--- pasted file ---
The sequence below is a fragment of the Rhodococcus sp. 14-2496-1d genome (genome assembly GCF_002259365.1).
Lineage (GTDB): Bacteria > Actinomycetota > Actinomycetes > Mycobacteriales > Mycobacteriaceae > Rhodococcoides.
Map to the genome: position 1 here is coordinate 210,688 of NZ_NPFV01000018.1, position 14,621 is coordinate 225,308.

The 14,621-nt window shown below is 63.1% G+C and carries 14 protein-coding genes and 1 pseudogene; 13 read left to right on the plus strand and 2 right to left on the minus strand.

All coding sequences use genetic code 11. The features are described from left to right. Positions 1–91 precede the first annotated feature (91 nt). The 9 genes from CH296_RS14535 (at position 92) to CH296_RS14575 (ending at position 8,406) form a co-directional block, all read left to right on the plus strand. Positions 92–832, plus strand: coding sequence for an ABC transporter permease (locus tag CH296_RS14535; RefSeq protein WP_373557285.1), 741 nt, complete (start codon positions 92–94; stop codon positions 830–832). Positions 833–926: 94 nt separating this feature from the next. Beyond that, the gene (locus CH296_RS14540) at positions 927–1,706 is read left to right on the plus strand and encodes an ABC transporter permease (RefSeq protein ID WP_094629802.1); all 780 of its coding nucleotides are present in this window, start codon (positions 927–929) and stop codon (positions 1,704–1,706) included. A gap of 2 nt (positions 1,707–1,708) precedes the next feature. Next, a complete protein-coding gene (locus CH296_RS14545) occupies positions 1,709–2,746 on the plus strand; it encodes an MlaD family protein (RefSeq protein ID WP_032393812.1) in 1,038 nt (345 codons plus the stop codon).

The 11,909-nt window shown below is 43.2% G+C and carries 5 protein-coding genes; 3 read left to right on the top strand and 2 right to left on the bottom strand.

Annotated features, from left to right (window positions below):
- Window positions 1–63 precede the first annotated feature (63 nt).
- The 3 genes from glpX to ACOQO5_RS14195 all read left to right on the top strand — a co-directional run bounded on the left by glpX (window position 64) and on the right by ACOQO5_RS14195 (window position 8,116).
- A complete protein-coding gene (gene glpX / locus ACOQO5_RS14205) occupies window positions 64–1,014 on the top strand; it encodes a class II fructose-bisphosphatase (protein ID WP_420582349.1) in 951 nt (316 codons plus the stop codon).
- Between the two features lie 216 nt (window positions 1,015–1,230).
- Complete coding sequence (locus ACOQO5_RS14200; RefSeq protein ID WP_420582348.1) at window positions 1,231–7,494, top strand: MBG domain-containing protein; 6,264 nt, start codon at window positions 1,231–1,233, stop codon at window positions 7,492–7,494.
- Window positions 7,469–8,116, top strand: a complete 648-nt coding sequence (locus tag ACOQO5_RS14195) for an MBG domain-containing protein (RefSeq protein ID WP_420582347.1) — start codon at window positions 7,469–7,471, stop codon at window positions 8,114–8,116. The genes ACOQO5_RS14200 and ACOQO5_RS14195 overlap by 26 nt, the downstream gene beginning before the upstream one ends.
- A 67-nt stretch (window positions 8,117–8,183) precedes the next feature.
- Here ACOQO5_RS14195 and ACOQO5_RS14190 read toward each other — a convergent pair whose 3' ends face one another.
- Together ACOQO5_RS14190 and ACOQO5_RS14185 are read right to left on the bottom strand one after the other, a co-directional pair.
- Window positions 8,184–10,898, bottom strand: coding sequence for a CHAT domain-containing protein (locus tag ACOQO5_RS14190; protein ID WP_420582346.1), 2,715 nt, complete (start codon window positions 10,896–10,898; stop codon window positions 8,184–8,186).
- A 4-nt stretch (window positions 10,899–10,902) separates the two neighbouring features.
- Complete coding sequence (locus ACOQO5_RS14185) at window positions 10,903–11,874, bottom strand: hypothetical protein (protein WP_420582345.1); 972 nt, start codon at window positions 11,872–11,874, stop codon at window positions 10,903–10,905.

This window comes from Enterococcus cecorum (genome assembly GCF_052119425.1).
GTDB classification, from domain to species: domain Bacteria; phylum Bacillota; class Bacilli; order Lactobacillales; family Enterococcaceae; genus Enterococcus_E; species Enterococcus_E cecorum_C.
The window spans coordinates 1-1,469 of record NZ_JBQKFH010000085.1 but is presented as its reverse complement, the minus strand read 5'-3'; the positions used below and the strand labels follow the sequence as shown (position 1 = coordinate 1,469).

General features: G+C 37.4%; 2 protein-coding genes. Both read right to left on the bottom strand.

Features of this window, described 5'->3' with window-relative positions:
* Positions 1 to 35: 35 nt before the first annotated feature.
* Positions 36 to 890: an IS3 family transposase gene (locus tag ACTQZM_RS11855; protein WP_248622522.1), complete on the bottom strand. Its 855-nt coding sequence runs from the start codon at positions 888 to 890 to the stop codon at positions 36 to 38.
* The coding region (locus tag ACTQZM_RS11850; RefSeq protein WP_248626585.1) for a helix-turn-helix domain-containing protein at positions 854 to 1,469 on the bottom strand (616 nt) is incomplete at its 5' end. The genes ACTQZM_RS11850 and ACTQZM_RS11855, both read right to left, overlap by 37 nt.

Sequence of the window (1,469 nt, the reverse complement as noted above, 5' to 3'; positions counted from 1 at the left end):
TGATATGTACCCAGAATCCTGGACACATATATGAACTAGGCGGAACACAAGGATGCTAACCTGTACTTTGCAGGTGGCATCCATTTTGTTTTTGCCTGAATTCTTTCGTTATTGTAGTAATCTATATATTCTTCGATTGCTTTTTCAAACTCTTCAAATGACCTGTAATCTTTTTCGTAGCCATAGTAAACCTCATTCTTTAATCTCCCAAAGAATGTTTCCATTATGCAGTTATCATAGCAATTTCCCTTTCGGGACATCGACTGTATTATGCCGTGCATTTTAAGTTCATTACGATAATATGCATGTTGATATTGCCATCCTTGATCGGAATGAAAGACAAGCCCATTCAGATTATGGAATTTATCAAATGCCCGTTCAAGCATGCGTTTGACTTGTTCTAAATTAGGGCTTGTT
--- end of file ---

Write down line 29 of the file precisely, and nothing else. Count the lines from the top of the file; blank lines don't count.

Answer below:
TGATATGTACCCAGAATCCTGGACACATATATGAACTAGGCGGAACACAAGGATGCTAACCTGTACTTTGCAGGTGGCATCCATTTTGTTTTTGCCTGAATTCTTTCGTTATTGTAGTAATCTATATATTCTTCGATTGCTTTTTCAAACTCTTCAAATGACCTGTAATCTTTTTCGTAGCCATAGTAAACCTCATTCTTTAATCTCCCAAAGAATGTTTCCATTATGCAGTTATCATAGCAATTTCCCTTTCGGGACATCGACTGTATTATGCCGTGCATTTTAAGTTCATTACGATAATATGCATGTTGATATTGCCATCCTTGATCGGAATGAAAGACAAGCCCATTCAGATTATGGAATTTATCAAATGCCCGTTCAAGCATGCGTTTGACTTGTTCTAAATTAGGGCTTGTT